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Saturday, February 07, 2009

Working with the Police

Last week I attended my local PACT (Police and Communities Together) meeting at which community police officers are able to get feedback from those they serve and set their priorities for the month ahead.

These meetings take place every month and I always make an effort to attend. They are an invaluable opportunity to make contact with officers and to talk through some of the problems my neighbours and I encounter every day.

At the last meeting about a dozen residents struggled through the snow to raise their concerns and to ask the Inspector questions about the number of Police Officers and PCSOs he was deploying in the area as well as raising a whole host of issues to do with anti-social behaviour and parking.

In my view these meetings should be one tool in the Police's armoury, providing useful feedback and interaction with those they are paid to protect. However, I have concerns at the way they seem to dominate the Police's work.

The one thing that these meetings cannot do is to provide strategic direction to the Police force. They feed into their strategy but they cannot replace the proper analysis of trends that allows senior management to deploy their resources effectively.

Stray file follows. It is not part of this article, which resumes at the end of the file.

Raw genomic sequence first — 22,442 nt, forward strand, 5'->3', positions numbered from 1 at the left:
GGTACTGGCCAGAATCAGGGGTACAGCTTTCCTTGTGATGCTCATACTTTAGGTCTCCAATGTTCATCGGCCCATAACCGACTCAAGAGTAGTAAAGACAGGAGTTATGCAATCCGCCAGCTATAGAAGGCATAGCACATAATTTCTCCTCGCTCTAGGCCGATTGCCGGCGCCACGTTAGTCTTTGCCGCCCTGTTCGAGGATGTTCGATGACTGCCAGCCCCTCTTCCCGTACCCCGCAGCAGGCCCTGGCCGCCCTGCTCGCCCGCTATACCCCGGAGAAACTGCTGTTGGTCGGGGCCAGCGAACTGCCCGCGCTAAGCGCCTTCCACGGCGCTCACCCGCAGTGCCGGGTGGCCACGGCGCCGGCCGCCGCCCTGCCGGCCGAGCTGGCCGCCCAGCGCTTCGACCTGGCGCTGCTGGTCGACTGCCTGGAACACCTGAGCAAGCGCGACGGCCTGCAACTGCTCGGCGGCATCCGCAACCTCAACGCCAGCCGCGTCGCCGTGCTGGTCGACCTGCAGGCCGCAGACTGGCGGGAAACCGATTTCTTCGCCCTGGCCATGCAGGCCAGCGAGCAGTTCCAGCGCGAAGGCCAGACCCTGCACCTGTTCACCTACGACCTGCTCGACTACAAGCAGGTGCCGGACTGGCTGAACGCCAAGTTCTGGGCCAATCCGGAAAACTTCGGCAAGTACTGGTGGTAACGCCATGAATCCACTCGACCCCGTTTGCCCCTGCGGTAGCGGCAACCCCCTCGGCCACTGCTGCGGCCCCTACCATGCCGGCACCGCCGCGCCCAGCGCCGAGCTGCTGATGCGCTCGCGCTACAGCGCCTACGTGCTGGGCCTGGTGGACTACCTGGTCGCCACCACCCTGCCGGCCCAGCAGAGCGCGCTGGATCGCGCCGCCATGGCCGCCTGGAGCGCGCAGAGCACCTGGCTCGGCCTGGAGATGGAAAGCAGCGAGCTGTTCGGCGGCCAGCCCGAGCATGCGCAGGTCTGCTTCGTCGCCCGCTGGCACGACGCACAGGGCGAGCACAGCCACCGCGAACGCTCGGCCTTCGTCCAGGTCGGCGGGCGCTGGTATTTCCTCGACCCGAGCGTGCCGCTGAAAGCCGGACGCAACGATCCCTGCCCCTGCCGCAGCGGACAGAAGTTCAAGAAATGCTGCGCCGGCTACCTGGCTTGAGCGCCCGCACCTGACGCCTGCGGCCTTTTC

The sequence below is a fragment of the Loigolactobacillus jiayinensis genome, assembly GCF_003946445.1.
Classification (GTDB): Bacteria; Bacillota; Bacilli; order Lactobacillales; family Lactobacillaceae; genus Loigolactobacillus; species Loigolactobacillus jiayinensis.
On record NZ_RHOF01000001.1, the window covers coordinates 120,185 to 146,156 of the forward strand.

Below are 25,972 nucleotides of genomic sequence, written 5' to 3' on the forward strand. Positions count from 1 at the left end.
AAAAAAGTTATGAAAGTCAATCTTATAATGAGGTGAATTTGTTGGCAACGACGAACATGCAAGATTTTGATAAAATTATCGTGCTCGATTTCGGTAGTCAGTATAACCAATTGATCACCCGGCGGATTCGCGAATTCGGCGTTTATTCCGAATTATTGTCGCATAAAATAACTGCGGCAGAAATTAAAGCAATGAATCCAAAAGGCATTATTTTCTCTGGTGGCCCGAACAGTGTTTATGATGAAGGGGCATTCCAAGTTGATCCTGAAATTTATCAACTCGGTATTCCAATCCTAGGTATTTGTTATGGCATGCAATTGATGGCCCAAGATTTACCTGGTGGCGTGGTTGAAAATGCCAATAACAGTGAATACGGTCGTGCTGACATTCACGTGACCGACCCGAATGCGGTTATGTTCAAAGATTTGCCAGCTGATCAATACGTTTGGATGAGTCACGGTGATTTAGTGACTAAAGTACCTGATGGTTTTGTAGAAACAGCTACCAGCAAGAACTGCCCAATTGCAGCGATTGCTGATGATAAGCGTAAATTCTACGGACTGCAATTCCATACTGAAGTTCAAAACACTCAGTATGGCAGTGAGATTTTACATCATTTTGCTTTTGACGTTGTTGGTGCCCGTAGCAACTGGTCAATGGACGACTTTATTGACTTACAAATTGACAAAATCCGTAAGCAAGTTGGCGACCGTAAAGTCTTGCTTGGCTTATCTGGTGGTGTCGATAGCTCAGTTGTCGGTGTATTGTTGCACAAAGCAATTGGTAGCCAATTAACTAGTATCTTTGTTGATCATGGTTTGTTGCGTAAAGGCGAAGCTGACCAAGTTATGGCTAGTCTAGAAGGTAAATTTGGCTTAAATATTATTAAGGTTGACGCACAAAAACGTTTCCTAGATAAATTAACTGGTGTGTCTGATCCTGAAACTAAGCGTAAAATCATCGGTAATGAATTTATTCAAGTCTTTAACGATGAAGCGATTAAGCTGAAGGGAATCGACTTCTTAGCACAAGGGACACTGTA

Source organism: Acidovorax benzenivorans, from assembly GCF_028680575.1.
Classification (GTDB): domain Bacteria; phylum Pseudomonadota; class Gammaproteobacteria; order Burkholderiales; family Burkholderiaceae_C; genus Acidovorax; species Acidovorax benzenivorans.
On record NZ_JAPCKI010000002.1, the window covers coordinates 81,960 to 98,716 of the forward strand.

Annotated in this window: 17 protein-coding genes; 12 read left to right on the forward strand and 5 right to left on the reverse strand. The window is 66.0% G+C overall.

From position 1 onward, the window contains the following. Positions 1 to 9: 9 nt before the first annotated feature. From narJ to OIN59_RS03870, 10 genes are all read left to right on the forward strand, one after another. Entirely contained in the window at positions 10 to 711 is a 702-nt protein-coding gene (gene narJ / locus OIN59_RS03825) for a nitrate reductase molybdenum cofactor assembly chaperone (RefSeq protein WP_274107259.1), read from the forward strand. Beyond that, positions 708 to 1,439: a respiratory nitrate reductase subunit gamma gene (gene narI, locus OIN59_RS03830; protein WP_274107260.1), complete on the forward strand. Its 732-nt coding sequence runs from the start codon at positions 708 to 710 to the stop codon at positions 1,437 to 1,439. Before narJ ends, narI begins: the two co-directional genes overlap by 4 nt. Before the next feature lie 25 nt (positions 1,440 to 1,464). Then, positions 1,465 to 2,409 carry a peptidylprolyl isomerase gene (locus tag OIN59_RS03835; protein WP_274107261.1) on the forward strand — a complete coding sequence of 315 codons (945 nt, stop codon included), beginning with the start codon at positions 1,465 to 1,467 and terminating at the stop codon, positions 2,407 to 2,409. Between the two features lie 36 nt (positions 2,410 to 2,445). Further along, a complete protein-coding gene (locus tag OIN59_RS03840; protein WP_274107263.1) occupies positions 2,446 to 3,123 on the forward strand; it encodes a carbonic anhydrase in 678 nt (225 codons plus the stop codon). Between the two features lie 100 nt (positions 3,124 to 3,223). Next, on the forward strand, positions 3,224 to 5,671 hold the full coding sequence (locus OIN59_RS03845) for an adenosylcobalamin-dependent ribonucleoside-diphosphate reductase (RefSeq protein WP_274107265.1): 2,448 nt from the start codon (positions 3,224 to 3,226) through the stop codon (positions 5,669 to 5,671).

The meetings are a part of local policing, but we are only allowed to set three priorities and sometimes there are more issues than that. Do the ones that have not been prioritised get overlooked?

What irritates me is that whenever I write to the Chief Superintendent or one of his management team the letter is always postcripted with a request that I should encourage my constituent to engage with the PACT meetings 'so that such issues may be prioritised in context'. I had one such letter today.

Well of course I always encourage my constituents to go to these meetings but if they do not wish to do so then that is their right. They should not be treated as second class because they are unwilling or unable to tramp through the snow on the evening of the first Monday of February to attend a meeting in a draughty hall nor should their problems be any less of a priority for the police than others especially when the issue fits in with the force's strategic goals. And what if they go and their problem is perceived as less important than others? They are then in the same boat, a second class citizen not getting the service they deserve from the Police force.

I very much want these meetings to continue. They provide a useful engagement with the various agencies concerned. But they must be treated for what they are, one input amongst many others.

PACT meetings must not be used to exclude people from having their policing needs met nor should they be the only determinant of the priorities of hard-working and dedicated local officers, assuming that we have enough to deliver a decent service in the first place. Everybody deserves to have their say, whether they can get to meetings or not and the Police should make allowances for that.
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